While sources in the mobility sector say Tuesday’s ban does not affect them, Lagos state officials insist that a ban on ORide, Gokada and all types of motorcycles will continue.

On January 27, TechCabal reported the Lagos state government’s ban on Motorcycles and tricycles across 15 local government areas. 

Motorcycle bans are not new in Lagos with attempts at outlawing them in the state since 2012. 

The new ban, according to a statement by the Commissioner for information and strategy, Gbenga Omotoso is comprehensive. It will affect players in the mobility sector like ORide, Gokada and MAX.ng.

The commissioner says the ban is “in compliance with the extant transport sector reform laws 2018”. The transport sector reform law of 2018 can be traced to the state road traffic law (2012).

The Lagos state road traffic law 2012

The Lagos state road traffic law (2012) explains government’s position. The 2012 law lists highways and roads motorcycles are prohibited on.

But the Lagos State commissioner of transport, Dr. Frederick Olaseinde told TechCabal: “Let me make it clear, motorcycles and tricycles are not part of the Lagos masterplan. They came in because there is a gap, but they don’t have a place in a mega-city because of security and safety”

Some of the reasons for the ban are traffic congestion and a rate of fatal accidents the government says is worrying.

But the law provides a way out for motorcycles above 200cc

Lagos state road traffic law 2012
Lagos state road traffic law 2012

About the inconsistency in the transport sector law, Dr. Olaseinde insists there are no loopholes.

“I have looked at the loopholes you’re talking about with the Attorney General and it is not a loophole. Nowhere did we say that motorcycles should be used for public transportation”

TechCabal contacted the Attorney-General and Commissioner for Justice for Lagos state, Moyosore Onigbanjo, but at the time of this report, he has not responded to requests for comments. 

How is the mobility sector responding?

TechCabal reached out to MaxNg, Gokada  as well as ORide, but all companies will not be making official comments on the ban at this time.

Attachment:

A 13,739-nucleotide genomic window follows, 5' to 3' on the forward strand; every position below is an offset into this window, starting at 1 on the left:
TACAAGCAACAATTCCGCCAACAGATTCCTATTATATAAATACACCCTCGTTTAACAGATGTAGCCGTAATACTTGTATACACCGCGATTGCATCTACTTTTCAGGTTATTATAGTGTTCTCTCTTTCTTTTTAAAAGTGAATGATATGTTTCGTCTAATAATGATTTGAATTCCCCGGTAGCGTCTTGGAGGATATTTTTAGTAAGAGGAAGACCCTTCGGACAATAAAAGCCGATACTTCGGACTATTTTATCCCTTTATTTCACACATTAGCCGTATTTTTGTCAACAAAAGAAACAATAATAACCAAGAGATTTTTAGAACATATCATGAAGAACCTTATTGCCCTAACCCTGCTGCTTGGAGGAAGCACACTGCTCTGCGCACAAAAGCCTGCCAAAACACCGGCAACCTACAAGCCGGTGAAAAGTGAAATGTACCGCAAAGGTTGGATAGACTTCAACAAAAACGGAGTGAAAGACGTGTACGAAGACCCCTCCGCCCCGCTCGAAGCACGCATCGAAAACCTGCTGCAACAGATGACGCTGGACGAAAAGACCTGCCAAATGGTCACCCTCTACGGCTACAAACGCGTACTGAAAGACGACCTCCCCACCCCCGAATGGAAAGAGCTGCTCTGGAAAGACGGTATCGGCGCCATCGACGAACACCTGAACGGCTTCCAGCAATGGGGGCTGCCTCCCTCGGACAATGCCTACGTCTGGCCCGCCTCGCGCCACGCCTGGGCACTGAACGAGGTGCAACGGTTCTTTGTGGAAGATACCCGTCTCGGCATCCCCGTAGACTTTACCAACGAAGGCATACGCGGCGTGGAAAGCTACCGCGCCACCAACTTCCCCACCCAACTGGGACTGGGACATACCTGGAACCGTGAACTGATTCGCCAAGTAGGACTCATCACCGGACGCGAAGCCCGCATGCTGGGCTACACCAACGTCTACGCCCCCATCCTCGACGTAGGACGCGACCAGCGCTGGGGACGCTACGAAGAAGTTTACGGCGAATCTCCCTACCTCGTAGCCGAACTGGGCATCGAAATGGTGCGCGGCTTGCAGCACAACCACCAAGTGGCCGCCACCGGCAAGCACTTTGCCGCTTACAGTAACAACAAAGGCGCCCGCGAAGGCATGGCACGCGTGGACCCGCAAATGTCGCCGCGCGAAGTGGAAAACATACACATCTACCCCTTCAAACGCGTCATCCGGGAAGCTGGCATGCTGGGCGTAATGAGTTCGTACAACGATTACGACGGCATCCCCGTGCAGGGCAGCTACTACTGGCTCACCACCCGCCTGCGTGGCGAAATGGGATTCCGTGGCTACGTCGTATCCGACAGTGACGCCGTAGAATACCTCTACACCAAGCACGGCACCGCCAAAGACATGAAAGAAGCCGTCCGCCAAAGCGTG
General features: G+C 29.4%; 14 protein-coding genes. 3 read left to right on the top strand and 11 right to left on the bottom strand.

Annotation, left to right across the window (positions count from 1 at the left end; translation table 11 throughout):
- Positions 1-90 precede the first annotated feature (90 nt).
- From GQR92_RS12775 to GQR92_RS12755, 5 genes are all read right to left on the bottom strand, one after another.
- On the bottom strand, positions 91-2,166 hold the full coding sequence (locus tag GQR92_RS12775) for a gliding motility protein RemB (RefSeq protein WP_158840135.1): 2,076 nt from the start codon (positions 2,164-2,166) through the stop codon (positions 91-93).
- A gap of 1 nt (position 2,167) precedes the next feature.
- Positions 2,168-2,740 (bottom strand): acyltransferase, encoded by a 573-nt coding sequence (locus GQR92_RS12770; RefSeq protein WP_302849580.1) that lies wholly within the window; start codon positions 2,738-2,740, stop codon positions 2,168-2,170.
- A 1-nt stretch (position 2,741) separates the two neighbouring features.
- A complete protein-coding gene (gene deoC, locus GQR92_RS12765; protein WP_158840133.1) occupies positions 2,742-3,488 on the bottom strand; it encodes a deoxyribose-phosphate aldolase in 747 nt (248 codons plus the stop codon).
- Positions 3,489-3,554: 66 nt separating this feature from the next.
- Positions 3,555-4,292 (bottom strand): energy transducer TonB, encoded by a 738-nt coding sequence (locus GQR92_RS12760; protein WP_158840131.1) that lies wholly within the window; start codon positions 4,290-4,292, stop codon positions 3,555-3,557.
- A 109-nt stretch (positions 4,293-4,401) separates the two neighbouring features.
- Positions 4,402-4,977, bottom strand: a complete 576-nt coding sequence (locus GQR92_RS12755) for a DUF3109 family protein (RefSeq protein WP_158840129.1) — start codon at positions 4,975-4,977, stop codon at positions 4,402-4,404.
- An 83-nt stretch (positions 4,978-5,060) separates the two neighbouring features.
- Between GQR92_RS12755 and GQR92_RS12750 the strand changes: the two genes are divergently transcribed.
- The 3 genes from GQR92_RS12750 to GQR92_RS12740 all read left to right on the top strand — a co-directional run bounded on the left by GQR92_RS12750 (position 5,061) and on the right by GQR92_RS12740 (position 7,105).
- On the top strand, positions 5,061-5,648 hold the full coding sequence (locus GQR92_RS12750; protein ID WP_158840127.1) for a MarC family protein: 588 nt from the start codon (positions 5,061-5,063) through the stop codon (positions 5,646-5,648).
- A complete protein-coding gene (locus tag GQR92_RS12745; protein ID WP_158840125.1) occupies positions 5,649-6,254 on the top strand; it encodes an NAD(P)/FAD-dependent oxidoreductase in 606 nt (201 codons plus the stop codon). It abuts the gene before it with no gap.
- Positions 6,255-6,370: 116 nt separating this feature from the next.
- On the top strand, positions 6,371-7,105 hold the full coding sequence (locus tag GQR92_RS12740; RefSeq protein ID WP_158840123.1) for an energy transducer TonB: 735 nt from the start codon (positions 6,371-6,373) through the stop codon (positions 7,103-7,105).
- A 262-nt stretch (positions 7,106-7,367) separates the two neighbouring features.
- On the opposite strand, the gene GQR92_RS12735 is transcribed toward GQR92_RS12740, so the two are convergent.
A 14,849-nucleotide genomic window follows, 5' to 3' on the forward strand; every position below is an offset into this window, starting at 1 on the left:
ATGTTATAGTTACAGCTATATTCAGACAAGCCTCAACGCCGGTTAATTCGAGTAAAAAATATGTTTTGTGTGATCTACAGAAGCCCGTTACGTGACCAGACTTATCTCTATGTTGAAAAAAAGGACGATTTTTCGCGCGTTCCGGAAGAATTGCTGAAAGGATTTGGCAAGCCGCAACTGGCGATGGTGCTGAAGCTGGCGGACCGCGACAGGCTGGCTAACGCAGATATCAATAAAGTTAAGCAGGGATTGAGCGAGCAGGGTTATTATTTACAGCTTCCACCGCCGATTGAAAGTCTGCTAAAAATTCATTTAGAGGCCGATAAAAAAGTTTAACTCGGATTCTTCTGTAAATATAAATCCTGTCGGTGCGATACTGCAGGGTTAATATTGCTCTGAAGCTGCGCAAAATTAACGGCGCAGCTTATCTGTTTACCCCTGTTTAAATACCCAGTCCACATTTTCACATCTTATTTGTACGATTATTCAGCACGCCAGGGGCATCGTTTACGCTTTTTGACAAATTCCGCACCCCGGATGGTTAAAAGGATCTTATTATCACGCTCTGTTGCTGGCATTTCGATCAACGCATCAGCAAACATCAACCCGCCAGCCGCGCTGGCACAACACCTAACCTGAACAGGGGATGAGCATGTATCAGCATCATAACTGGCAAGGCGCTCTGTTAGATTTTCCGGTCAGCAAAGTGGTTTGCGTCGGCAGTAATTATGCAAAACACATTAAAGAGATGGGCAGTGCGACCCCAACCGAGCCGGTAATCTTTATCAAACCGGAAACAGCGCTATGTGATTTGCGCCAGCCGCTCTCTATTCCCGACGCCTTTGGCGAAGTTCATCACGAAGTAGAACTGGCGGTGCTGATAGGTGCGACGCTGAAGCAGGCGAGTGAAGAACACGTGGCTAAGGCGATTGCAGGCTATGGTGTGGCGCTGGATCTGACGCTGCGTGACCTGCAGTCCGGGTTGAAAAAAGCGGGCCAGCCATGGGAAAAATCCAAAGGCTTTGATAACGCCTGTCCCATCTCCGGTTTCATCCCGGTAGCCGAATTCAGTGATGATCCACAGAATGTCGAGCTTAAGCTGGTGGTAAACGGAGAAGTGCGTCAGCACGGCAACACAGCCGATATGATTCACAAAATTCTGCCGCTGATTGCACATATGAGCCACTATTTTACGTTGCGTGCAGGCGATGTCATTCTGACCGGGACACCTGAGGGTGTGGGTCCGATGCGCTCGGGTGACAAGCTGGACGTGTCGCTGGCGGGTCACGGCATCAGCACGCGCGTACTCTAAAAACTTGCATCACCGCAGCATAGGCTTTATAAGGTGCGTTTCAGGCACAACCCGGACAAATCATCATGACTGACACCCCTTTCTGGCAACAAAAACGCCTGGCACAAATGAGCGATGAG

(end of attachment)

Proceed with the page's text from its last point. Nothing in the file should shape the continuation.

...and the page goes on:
However, sources close to the situation at these companies spoke off the record. Their position is that the Lagos State Transport reform law (2018) is clear on regulations for Tricycles and motorcycles in Lagos.They are sure the ban will not affect them.

In their view, the extant laws in Lagos back their position.

While Section 46 of the reform law bans motorcycles, there are exceptions to these restrictions. 

Despite seeming contradictions, Lagos says the ban on ORide and all motorcycles will continue
Despite seeming contradictions, Lagos says the ban on ORide and all motorcycles will continue

Lagos Transport sector reform law (2018)
Lagos Transport sector reform law (2018)

The Lagos state law bans motorcycles from operating on 475 roads, but the restriction does not apply to motorcycles with 200cc engines. It also says that these motorcycles cannot carry more than one passenger and makes protective helmets compulsory. 

It also makes insurance compulsory for motorcycle owners. Yet, the government’s interpretation of the transport sector reform law is curious.

How the government is interpreting transport laws

The government’s position on its own transport law is confusing. It means that the Lagos State Environmental and Special Offences Unit (Taskforce) often impounds motorcycles in the state. 

In one instance in April 2019, 105 motorcycles were seized by the task force for using “restricted routes”. The task force has a history of these sporadic arrests.

In August 2019, there was a similar incident involving 125 motorcycles. The chairman of the task force told The Guardian: “We are going to ensure that there is total compliance with the Lagos Traffic Regulations by all commercial motorcycle operators across Lagos.”

This TechCabal report details how over 3,000 motorcycles belonging to ORide, MAX.ng and Gokada were impounded in December 2019. 

It begs the questions: if the transport sector reform laws are straightforward, why is the government interpreting it differently?

Olumuyiwa Olowogboyega Author

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